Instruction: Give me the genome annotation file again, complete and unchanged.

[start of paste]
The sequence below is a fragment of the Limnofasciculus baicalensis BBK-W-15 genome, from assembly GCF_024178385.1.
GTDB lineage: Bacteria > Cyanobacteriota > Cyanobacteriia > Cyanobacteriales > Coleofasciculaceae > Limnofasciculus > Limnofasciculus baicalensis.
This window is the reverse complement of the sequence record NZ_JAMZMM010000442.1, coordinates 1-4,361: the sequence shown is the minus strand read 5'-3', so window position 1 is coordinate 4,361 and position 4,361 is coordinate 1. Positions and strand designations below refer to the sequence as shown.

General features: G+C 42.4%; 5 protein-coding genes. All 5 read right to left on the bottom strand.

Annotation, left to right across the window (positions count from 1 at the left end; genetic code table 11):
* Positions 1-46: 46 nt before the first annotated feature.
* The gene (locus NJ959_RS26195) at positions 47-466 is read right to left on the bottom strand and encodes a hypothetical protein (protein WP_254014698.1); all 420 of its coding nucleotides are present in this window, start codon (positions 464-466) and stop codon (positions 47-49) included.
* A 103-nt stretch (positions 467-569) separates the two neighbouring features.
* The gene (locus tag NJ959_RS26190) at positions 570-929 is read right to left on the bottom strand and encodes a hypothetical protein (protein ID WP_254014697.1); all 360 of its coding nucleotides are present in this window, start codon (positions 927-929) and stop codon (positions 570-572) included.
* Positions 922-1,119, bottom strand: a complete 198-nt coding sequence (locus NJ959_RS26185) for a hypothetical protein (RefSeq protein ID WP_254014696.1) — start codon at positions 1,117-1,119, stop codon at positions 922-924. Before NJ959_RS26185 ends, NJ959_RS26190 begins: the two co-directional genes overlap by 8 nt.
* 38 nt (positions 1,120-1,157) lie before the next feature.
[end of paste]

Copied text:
The sequence below is a fragment of the Limnofasciculus baicalensis BBK-W-15 genome, from assembly GCF_024178385.1.
GTDB lineage: Bacteria > Cyanobacteriota > Cyanobacteriia > Cyanobacteriales > Coleofasciculaceae > Limnofasciculus > Limnofasciculus baicalensis.
This window is the reverse complement of the sequence record NZ_JAMZMM010000442.1, coordinates 1-4,361: the sequence shown is the minus strand read 5'-3', so window position 1 is coordinate 4,361 and position 4,361 is coordinate 1. Positions and strand designations below refer to the sequence as shown.

General features: G+C 42.4%; 5 protein-coding genes. All 5 read right to left on the bottom strand.

Annotation, left to right across the window (positions count from 1 at the left end; genetic code table 11):
* Positions 1-46: 46 nt before the first annotated feature.
* The gene (locus NJ959_RS26195) at positions 47-466 is read right to left on the bottom strand and encodes a hypothetical protein (protein WP_254014698.1); all 420 of its coding nucleotides are present in this window, start codon (positions 464-466) and stop codon (positions 47-49) included.
* A 103-nt stretch (positions 467-569) separates the two neighbouring features.
* The gene (locus tag NJ959_RS26190) at positions 570-929 is read right to left on the bottom strand and encodes a hypothetical protein (protein ID WP_254014697.1); all 360 of its coding nucleotides are present in this window, start codon (positions 927-929) and stop codon (positions 570-572) included.
* Positions 922-1,119, bottom strand: a complete 198-nt coding sequence (locus NJ959_RS26185) for a hypothetical protein (RefSeq protein ID WP_254014696.1) — start codon at positions 1,117-1,119, stop codon at positions 922-924. Before NJ959_RS26185 ends, NJ959_RS26190 begins: the two co-directional genes overlap by 8 nt.
* 38 nt (positions 1,120-1,157) lie before the next feature.